Statement by the Press Secretary on the Submission of Legislation Required for Four Key Nuclear Security Treaties
Today, on the first anniversary of the landmark Nuclear Security Summit convened by President Obama, the administration is submitting legislation required for the ratification of four key treaties that are critical to securing nuclear materials and preventing nuclear terrorism around the world. The Department of Justice has submitted to Congress legislation to implement the 2005 Amendment to the Convention on Physical Protection of Nuclear Material (CPPNM Amendment), the International Convention for the Suppression of Acts of Nuclear Terrorism (ICSANT), the 2005 Protocol to the Convention for the Suppression of Unlawful Acts against the Safety of Maritime Navigation (SUA Protocol), and the 2005 Protocol to the Protocol for the Suppression of Unlawful Acts against the Safety of Fixed Platforms Located on the Continental Shelf (Fixed Platforms Protocol).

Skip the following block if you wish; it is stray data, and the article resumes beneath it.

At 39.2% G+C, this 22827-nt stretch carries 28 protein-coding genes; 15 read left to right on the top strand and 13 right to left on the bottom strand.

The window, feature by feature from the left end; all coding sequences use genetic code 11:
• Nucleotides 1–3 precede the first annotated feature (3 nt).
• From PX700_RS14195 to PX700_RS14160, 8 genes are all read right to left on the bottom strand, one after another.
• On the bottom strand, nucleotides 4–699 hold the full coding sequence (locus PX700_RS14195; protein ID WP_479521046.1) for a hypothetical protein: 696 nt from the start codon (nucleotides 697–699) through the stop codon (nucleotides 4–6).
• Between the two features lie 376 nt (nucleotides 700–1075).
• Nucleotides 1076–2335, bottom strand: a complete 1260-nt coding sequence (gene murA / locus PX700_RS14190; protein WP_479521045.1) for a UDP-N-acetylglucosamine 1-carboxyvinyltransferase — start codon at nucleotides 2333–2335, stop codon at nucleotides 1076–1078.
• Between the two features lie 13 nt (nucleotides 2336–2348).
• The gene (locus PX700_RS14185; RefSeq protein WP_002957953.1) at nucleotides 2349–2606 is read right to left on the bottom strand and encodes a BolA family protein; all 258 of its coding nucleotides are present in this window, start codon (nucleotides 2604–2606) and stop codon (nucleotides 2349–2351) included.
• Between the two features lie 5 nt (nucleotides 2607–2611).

At last year’s Summit, 47 world leaders embraced President Obama’s goal of securing all nuclear material around the globe, and agreed to take action to meet it. As a part of that effort, the leaders at the Summit called for all nations to accept and fully implement the CPPNM Amendment and the ICSANT, and 19 countries have since ratified one or both of these treaties. Building on the Senate’s advice and consent on these treaties in 2008, the legislation being proposed today would update the U.S. Criminal Code to strengthen our ability to fully investigate and prosecute acts of nuclear terrorism. We call on Congress to pass these bills as swiftly as possible so that the United States can fully ratify these treaties and continue to lead the global effort to prevent the world’s most deadly weapons from falling into the hands of terrorists.